One of the first ideas that occurred to West Virginians across nine counties, even while they were still unable to use their tap water, was that it might not be such a great idea to locate a water intake just downstream from an aging chemical tank farm. That helpful suggestion has been brought to West Virginia American Water Company President Jeff McIntyre, who brushes it off.
People who pay their water bills every month might have expected McIntyre to think of the idea himself. Indeed, until Jan. 9, area residents vaguely but generally believed that they paid professionals -- both at the water company and in Gov. Earl Ray Tomblin's administration -- to keep their water safe and flowing. That trust was misplaced.
The Gazette's Rachel Molenda reported that McIntyre believes his company tried to find out what was stored just upstream from his regional intake, but got no response. He must not have tried very hard. The state's Homeland Security office knew what Freedom Industries was storing there because it had a chemical inventory report on it.
Who else should have been on top of this threat to the people's water? West Virginia's Department of Health and Human Resources writes "Source Water Assessment" reports for that very purpose. And DHHR's most recent assessment for the Elk River dates all the way back to 2002, more than a decade ago, reports the Gazette's Ken Ward Jr. That report refers to the former Pennzoil facility, but doesn't even mention Freedom Industries. Nor does it list chemicals stored there in large amounts by Freedom. Nor did DHHR follow up with any kind of action or plan to protect the water.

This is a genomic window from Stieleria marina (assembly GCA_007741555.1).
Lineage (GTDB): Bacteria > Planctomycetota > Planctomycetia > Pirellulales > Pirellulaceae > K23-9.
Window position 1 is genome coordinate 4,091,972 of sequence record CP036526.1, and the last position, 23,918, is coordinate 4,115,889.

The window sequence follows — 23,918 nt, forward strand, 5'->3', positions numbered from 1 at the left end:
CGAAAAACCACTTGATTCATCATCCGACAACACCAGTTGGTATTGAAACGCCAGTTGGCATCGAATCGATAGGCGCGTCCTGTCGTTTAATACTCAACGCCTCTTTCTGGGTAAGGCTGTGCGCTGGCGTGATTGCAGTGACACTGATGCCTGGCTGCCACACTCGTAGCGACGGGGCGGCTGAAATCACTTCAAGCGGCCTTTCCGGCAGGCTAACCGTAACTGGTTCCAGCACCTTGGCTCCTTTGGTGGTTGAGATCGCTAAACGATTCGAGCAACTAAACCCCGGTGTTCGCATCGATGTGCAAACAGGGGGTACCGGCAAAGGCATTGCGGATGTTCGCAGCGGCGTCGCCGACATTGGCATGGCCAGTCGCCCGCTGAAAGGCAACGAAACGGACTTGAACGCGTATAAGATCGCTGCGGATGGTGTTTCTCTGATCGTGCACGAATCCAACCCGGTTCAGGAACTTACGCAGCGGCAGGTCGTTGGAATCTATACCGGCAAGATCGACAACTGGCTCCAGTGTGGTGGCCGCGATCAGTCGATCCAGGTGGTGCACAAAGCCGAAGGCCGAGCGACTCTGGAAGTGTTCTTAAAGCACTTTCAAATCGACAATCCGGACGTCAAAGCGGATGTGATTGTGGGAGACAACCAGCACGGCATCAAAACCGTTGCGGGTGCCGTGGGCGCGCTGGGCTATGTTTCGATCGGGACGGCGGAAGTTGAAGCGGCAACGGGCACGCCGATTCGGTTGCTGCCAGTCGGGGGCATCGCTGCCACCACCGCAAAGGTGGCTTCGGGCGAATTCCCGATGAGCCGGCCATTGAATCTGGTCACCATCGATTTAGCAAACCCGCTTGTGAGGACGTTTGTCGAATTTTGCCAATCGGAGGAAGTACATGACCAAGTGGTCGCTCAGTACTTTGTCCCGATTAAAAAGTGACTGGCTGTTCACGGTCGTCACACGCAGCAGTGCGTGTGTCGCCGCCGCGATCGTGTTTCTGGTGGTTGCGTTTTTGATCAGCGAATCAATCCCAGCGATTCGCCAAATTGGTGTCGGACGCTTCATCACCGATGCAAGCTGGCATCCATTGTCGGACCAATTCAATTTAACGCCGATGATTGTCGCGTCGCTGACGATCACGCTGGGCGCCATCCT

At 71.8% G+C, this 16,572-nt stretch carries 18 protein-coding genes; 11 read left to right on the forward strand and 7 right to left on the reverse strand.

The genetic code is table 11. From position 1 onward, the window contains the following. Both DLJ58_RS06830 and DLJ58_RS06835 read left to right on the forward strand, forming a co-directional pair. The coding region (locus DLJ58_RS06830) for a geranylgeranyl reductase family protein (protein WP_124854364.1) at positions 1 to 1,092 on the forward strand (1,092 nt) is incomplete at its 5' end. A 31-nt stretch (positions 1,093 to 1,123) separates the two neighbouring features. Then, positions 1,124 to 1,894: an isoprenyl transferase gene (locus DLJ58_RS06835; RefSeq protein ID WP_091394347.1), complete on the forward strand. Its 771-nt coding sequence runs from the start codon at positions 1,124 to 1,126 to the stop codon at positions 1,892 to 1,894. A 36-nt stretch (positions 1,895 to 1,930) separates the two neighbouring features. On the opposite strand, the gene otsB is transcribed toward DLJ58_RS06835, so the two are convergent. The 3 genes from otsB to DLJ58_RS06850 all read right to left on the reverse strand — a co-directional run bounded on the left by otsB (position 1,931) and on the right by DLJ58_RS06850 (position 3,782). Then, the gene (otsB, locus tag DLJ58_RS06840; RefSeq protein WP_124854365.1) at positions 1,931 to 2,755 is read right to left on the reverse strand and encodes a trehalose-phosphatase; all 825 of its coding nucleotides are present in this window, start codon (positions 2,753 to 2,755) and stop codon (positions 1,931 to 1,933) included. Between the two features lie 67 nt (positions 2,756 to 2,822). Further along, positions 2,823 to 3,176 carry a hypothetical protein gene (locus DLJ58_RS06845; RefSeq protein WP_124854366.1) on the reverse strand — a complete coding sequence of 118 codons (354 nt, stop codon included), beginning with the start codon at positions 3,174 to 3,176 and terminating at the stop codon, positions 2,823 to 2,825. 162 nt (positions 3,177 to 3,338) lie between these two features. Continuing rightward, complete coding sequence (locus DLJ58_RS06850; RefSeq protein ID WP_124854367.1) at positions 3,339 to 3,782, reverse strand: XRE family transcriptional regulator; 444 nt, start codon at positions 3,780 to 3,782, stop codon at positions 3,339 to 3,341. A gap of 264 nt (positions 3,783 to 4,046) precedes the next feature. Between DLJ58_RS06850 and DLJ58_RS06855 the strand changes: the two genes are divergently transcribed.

Dr. Letitia Tierney, commissioner of the state Bureau of Public Health, has made glib and insulting comments when people have genuine concerns about the safety of their water, but has not outlined how she will correct this failure.
McIntyre's crew had time this week to go to the Legislature to lobby against a compensation fund for victims, but acts as if discussion of moving the regional intake is premature.
People have learned they cannot rely on the judgment of paid professionals -- either at the water company or the statehouse -- to keep the water safe. They are now trying to do it by insisting in clear terms that the water company president, the governor and everyone who works for them do the jobs they were hired or elected to do.
Since the state Department of Environmental Protection ordered demolition of the Freedom tank farm, the 80-year-old chemical site may no longer imperil the water system's Elk River intake (unless the decrepit tanks polluted the valley floor with toxins that will leach into groundwater for years). However, West Virginians expect their leaders, both at the water utility and the governor's office, to thoroughly evaluate threats to all water intakes across the state, and move accordingly. Everyone is waiting.